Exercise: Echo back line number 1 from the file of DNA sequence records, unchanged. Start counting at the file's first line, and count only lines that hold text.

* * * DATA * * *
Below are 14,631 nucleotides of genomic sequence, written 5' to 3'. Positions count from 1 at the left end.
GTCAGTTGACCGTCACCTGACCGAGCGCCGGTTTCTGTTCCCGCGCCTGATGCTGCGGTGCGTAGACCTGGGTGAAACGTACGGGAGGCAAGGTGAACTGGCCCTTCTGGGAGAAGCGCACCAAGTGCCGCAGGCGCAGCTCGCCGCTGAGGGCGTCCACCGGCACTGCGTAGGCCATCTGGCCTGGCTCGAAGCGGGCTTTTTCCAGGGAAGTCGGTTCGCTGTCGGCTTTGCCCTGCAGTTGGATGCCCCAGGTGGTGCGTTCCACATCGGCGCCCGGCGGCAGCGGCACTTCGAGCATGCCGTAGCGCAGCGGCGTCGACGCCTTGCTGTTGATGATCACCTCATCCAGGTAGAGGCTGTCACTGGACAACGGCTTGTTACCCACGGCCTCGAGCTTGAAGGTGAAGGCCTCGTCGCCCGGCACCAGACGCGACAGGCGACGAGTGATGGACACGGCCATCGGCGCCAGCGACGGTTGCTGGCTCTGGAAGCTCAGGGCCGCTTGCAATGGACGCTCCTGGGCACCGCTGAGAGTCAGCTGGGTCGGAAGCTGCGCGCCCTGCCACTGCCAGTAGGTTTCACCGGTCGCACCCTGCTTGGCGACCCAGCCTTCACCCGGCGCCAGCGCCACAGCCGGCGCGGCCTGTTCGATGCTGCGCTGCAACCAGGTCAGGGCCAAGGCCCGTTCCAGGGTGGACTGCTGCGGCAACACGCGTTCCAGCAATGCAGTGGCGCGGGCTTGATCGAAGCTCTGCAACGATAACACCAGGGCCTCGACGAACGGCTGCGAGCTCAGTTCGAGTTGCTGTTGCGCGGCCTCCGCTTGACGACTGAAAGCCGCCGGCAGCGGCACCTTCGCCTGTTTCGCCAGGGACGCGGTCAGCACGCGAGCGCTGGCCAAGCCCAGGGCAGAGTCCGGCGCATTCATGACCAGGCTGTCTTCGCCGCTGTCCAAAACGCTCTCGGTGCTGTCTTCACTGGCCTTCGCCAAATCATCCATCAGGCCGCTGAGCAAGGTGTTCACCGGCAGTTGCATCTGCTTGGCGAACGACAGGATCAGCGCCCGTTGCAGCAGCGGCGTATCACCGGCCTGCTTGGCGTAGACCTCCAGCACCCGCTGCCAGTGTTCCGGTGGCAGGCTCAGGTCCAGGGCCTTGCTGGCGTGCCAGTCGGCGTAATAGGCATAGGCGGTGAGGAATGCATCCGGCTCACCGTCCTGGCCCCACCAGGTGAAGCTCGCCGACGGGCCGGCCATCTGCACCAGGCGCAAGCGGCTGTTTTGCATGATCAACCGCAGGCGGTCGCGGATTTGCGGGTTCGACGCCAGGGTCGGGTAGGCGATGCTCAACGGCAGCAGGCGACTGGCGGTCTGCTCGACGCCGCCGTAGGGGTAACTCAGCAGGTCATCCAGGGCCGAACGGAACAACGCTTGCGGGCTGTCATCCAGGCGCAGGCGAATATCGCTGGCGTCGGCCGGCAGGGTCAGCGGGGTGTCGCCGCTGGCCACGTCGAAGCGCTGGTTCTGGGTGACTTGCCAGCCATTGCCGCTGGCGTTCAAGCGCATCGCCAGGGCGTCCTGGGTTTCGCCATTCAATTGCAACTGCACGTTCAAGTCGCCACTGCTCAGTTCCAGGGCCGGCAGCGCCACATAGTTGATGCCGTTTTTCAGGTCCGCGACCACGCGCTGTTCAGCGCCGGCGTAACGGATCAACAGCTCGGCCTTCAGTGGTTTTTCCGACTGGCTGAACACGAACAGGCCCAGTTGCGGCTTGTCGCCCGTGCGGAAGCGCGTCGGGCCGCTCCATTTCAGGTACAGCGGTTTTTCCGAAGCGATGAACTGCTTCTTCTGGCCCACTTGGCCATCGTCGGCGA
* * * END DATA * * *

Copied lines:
Below are 14,631 nucleotides of genomic sequence, written 5' to 3'. Positions count from 1 at the left end.